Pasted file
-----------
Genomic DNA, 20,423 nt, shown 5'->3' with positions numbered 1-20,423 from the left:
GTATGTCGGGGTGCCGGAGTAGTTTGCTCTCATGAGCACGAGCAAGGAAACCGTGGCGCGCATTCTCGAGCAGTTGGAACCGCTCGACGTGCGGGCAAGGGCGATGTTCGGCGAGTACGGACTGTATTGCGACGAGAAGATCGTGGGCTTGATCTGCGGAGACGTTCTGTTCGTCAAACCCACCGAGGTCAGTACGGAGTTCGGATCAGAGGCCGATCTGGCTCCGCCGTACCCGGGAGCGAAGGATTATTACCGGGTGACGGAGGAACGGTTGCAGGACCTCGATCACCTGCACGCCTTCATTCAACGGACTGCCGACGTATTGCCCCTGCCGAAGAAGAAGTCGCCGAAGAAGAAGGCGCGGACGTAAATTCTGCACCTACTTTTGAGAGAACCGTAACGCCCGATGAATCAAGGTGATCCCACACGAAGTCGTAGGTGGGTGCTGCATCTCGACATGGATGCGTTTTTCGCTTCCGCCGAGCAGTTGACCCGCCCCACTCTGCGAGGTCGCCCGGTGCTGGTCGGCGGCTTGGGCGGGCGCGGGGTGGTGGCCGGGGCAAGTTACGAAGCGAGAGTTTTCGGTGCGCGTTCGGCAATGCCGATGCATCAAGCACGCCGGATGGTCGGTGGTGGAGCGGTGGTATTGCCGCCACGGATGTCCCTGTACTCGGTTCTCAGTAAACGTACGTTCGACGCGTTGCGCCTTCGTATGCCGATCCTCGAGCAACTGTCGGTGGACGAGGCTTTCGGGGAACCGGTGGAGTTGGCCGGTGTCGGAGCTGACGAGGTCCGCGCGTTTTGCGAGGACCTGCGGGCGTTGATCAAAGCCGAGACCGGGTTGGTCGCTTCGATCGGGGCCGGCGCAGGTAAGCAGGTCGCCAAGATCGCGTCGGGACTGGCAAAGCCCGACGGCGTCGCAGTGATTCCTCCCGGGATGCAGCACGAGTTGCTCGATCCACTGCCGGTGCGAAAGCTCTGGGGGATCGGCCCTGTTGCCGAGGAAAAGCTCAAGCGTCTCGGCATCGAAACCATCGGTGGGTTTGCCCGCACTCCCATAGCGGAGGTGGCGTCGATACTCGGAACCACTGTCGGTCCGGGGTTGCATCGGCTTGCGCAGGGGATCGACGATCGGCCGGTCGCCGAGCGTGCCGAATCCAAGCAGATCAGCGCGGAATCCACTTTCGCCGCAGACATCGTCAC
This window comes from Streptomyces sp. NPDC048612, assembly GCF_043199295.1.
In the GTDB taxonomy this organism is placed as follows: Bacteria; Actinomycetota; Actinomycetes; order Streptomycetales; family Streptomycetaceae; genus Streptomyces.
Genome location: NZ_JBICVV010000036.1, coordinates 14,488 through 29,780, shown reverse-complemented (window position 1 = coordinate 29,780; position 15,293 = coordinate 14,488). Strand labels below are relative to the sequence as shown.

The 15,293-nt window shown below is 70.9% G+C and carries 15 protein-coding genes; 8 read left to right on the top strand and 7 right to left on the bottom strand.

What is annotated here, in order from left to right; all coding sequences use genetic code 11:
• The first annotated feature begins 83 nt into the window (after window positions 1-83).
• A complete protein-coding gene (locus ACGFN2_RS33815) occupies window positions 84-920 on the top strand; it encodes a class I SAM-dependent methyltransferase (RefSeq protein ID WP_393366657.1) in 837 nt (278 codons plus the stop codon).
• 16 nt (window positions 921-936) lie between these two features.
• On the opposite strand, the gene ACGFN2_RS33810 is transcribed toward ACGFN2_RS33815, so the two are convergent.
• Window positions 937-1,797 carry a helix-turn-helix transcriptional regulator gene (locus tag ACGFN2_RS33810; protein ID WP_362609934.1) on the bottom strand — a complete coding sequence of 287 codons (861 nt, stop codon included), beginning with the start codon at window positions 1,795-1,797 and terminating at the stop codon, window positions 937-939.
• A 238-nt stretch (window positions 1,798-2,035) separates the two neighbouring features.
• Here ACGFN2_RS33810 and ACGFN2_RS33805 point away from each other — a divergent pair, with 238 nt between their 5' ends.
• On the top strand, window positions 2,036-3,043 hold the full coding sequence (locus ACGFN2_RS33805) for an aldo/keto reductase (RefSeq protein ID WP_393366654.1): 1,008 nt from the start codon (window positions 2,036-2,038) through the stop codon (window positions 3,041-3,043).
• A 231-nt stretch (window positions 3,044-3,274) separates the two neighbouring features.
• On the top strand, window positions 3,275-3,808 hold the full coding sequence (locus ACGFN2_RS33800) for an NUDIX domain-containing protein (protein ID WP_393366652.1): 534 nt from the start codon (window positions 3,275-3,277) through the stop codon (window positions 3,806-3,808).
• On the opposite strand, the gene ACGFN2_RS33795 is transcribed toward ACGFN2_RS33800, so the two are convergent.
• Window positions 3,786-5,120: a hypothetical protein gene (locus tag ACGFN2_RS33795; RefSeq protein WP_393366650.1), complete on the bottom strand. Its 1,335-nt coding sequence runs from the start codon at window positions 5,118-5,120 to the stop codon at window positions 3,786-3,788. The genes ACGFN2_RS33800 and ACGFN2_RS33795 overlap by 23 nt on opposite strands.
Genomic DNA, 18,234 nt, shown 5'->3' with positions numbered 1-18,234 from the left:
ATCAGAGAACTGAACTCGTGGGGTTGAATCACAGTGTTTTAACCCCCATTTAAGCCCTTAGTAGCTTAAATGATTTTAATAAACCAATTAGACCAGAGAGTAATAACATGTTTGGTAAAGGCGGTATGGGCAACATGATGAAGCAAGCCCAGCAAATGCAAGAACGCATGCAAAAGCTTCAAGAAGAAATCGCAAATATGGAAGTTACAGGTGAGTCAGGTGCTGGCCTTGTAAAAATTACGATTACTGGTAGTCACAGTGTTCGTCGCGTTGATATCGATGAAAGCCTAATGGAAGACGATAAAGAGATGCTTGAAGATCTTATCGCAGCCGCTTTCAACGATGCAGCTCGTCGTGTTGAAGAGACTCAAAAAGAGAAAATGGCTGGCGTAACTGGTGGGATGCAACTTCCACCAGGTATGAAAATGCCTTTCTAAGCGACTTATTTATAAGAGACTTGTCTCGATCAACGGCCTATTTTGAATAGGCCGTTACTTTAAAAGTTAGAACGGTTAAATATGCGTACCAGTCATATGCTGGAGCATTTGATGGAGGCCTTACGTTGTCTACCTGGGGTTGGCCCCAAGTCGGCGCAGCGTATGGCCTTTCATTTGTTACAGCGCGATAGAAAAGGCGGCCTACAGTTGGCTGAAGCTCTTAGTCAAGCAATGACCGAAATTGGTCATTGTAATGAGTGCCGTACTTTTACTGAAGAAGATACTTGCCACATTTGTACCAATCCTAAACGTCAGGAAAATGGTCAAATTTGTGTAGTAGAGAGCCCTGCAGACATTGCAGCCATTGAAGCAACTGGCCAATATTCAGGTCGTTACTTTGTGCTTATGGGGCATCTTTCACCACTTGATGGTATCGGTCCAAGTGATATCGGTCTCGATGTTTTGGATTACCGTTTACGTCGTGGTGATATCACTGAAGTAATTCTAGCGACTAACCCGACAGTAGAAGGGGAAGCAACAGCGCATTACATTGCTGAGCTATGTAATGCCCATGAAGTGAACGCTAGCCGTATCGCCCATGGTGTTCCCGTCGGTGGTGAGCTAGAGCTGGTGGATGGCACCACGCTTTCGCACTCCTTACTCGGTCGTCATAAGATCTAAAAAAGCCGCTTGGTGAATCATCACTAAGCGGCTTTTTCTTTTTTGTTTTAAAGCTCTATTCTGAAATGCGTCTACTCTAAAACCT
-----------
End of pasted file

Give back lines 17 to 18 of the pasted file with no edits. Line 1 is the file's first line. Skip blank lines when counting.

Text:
• On the top strand, window positions 3,275-3,808 hold the full coding sequence (locus ACGFN2_RS33800) for an NUDIX domain-containing protein (protein ID WP_393366652.1): 534 nt from the start codon (window positions 3,275-3,277) through the stop codon (window positions 3,806-3,808).
• On the opposite strand, the gene ACGFN2_RS33795 is transcribed toward ACGFN2_RS33800, so the two are convergent.